Much of their appeal of course lies in the heroines’ innate goodness winning their due rewards, invariably marrying a suitable male who will provide for them, while many of the less morally upright characters tend to stew in their own juices. Here however we also learn of Jane’s personal piety, of her creed which sustained her through vicissitudes; and a short appendix includes three prayers composed by her which express, almost better than any commentary, not only her self-deprecating and yet charitable impulses, her hopes and, last but not least, her faith but also that she was clearly the child of her father.

This gallop through Collins’ detailed examination necessarily omits much, and can only give a quick sketch of its range. Diligent students will pore through the notes and bibliography and make full use of the comprehensive index; others may prefer to enjoy the illustrations and peruse the family trees and plates of family members and of places associated with the Austens. Anyone even faintly interested with Jane’s fiction should be able to find something of interest here.

14 thoughts on “A moralising purpose

  1. How interesting! I’ve never thought of Austen as particularly pious before, but of course there are clergy all over the place. This must be a particularly useful book when needing to place them socially, though, which is probably what most modern readers would need! 😀

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    1. It is definitely useful for placing the clergy in their social context in semi-rural communities, particularly in Austen’s work but even for later writers such as the Brontës, Gaskell and Eliot: in fact Charlotte Brontë’s Shirley, set in Austen’s heyday, begins with a comic episode involving three curates which I now see as very true to life. But it’s also riveting for its incidental commentary on other aspects of rural society in southern England during the late Georgian period, an topic Collins seems to have made her own. I’m sure I’ll be revisiting this for its insights!

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  2. This sounds an interesting read–I’d never come across this before. And nor had I consciously realized (now thinking back I do) that her portrayal of the clergy didn’t go into religion at all.

    And what fun that the author was Collins as well.

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    1. There are little side commentaries on religion if one looks for them—what’s put into the mouth of Edmund Bertram in Mansfield Park for example—but it’s very easy for the modern reader (and that includes me!) to skate over them on a first reading to get onto the next incident!

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  3. Fascinating! I grew up Catholic and get very confused at all the intricacies of rectors, vicars, curates, etc etc. This would probably be a huge help for reading English literature in general.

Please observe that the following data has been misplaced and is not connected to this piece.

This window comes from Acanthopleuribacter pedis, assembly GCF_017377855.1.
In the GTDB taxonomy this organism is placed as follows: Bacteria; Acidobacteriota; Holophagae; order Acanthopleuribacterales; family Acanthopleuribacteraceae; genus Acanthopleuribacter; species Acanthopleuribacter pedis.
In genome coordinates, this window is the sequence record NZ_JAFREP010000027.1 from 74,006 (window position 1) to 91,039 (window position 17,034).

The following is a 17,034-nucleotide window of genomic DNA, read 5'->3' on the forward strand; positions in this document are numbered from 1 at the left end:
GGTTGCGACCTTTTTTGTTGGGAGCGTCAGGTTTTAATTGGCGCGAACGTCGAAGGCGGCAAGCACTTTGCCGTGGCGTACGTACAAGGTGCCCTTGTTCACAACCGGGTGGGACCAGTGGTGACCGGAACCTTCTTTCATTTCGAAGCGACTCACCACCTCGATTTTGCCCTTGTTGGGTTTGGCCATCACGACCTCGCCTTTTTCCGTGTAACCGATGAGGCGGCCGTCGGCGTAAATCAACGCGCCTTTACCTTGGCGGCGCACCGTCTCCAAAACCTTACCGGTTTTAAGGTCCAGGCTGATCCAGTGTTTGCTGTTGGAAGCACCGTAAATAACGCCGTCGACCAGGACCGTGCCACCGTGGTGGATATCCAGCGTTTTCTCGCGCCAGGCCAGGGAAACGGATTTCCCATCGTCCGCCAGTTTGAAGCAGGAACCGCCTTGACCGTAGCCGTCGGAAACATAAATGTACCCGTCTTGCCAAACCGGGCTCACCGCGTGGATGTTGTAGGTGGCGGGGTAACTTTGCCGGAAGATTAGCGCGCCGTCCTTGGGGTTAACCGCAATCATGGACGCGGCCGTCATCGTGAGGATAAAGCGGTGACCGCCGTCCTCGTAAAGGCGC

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    1. Collins is not completely specific about the difference between a vicar and a rector, but I think rectors were more common in rural areas than vicars. Wikipedia gives this definition: “Roughly speaking, the distinction was that a rector directly received both the greater and lesser tithes of his parish while a vicar received only the lesser tithes (the greater tithes going to the lay holder, or impropriator, of the living.” I don’t know if this makes matters any clearer!

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  4. This sounds like a great companion to Austen’s works, Chris. I wouldn’t say I’m an enthusiast, but I do love the windows Austen opened onto Regency life. Irene Collins’ book seems like it opens further windows.

    This line, “Many if not most clerical positions relied on patronage by the local landowner, and family connections verging on nepotism played a large part in appointments,” instantly made me think of the dastardly Wickham, who would undoubtedly have been the sort of vicar who farmed the work out to a curate.

    The discussion of the roles of the clergy in the community made two other fictional parsons from books recently read spring to mind: Francis Davey in Jamaica Inn and Mat Dekker in A Glastonbury Romance, who represent the clergy in two successive centuries that wouldn’t be out of place in an Austen novel, and suggest that the church is slow to modernise.

    I’ve made a note of this book, thank you, Chris.

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    1. As far as I can work out Regency and Victorian vicars and rectors took massive advantage of curates, who were paid peanuts and worked to the bone while the incumbents swanned off on holiday or got involved in non-clerical activities. I’ve yet to read either the du Maurier or the Cowper Powys, but there’s a Trollope or two on my shelves which I’ve yet to get to get immersed in. But Irene Collins’ study is thorough, and I’d be interested in what you thought of it if you ever get to read it.